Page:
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Microwave and Millimeter wave circuit fabrication begins with the creation of a circuit design, often using a Computer Aided Design (CAD) program such as AutoCAD. The design file is converted into either a raster or vector image which is used to drive an optical pattern generator or laser writer to create an AR chrome or ion oxide image on a glass photomask. The AR chrome photomask has about 950 Angstroms of chrome with about 150 Angstroms of chrome oxide. The chrome glass plate is coated with photoresist which when exposed to either a laser or optical light source will render an image that matches the original design.
The purpose of the photolithography process is to create a mask on a metalized substrate that matches the intended circuit design. The substrate is then exposed to the Ion Milling process, which removes material from areas not covered by the photoresist.
To apply the photoresist layer, the substrate is initially heated to a temperature sufficient to drive off any moisture that may be present on the substrate surface. A liquid or gaseous "adhesion promoter" is applied to promote adhesion of the photoresist to the substrate.
The substrate is then covered with raw photoresist by spin coating. A viscous, liquid solution of photo resist is dispensed onto the wafer, and the wafer is spun rapidly to produce a uniformly thick layer. The spin coating process results in a uniform thin layer, generally between ½ and 8 microns thick. The photo resist-coated wafer is then prebaked to drive off excessive solvents, typically at 90 to 100 °C for 30 to 60 seconds on a hotplate.
After prebaking, the substrate is covered by the photomask that was created from the original circuit design and exposed to intense ultraviolet light. In much the same manner as photographic film, the parts of the photoresist that are exposed to the light react. Depending on the needs of the application, there are two types of photoresists used; the more common Positive photoresist, which becomes soluble in a developer solution when exposed and the Negative photoresist, which becomes insoluble in a developer solution. This chemical change allows the technician to remove the photoresist from areas to be milled and to expose the underlying metallization. Areas not covered by photoresist will be milled away.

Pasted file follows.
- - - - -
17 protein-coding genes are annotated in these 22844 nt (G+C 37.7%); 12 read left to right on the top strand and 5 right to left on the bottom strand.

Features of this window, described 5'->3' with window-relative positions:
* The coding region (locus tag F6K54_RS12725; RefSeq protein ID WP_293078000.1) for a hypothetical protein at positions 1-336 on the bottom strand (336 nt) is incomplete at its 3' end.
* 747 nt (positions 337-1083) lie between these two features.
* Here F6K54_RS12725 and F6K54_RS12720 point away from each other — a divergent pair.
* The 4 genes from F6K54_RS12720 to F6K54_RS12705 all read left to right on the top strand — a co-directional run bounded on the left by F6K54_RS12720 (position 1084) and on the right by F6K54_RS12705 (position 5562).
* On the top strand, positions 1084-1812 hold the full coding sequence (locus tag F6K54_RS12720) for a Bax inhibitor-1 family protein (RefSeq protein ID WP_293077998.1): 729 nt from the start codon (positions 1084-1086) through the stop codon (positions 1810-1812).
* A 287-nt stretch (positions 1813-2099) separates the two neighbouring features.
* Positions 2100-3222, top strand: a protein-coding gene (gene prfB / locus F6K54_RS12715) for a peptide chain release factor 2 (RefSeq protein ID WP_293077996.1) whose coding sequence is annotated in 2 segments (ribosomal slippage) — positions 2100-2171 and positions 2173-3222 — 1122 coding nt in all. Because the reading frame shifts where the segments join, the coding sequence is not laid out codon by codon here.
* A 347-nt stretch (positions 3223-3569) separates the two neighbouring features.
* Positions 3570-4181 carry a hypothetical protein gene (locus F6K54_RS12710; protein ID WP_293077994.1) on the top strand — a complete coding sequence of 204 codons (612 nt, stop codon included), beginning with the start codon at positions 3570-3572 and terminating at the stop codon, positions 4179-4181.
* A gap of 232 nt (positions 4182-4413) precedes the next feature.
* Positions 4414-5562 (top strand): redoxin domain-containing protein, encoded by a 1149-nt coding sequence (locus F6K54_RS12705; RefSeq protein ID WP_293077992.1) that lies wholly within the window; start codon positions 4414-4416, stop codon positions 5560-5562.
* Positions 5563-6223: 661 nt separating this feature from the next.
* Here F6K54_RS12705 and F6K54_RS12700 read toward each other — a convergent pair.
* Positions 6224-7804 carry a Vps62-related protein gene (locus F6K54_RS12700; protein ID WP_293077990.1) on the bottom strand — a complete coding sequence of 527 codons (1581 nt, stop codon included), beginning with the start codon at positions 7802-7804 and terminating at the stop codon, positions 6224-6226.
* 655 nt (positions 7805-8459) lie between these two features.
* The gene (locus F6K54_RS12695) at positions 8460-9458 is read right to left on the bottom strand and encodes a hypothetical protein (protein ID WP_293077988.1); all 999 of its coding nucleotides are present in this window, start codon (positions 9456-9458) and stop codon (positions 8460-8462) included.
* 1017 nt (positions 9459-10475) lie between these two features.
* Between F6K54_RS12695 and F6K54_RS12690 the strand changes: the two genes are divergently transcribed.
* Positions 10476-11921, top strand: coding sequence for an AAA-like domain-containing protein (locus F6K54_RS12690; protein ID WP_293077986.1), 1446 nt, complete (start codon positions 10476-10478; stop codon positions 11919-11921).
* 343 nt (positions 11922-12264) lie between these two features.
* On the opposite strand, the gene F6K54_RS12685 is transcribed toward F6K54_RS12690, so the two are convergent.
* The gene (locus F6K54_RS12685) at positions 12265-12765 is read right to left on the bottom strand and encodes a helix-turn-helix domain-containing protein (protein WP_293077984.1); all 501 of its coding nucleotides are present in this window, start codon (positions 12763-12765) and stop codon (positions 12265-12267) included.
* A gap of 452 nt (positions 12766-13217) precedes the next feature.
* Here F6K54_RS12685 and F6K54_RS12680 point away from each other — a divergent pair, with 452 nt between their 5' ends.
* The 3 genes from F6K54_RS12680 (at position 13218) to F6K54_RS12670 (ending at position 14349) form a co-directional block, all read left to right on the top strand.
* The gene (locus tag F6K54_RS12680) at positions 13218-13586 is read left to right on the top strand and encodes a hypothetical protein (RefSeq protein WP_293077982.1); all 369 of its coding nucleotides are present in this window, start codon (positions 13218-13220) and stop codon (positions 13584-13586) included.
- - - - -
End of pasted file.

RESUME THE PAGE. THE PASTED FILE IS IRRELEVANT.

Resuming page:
The resulting substrate is then "hard-baked", typically at 100 °C to 125 °C for 20 to 30 minutes. The hard bake solidifies the remaining photoresist, to increase its durability when exposed to the ion milling process.
Photolithography is as much an art as it is a science. Ion Beam Milling’s team of photolithography technicians has been developing precision artwork to meet the custom requirements of our customers for more than twenty years. Our experience means that we can deliver a higher quality product at a lower cost than the competition.
While customers generally use our photolithography service as the precursor to our Ion Beam Milling services, our micro fabrication facilities are available to assist with purely photolithography work that is application specific.
Ion Beam Milling technicians are capable of producing features with very tight tolerances. Lines and spaces as small as 10 microns can be realized using our in house equipment.
Our engineers and technicians welcome the opportunity to discuss how Ion Beam Milling’s photolithography services can meet your specific needs.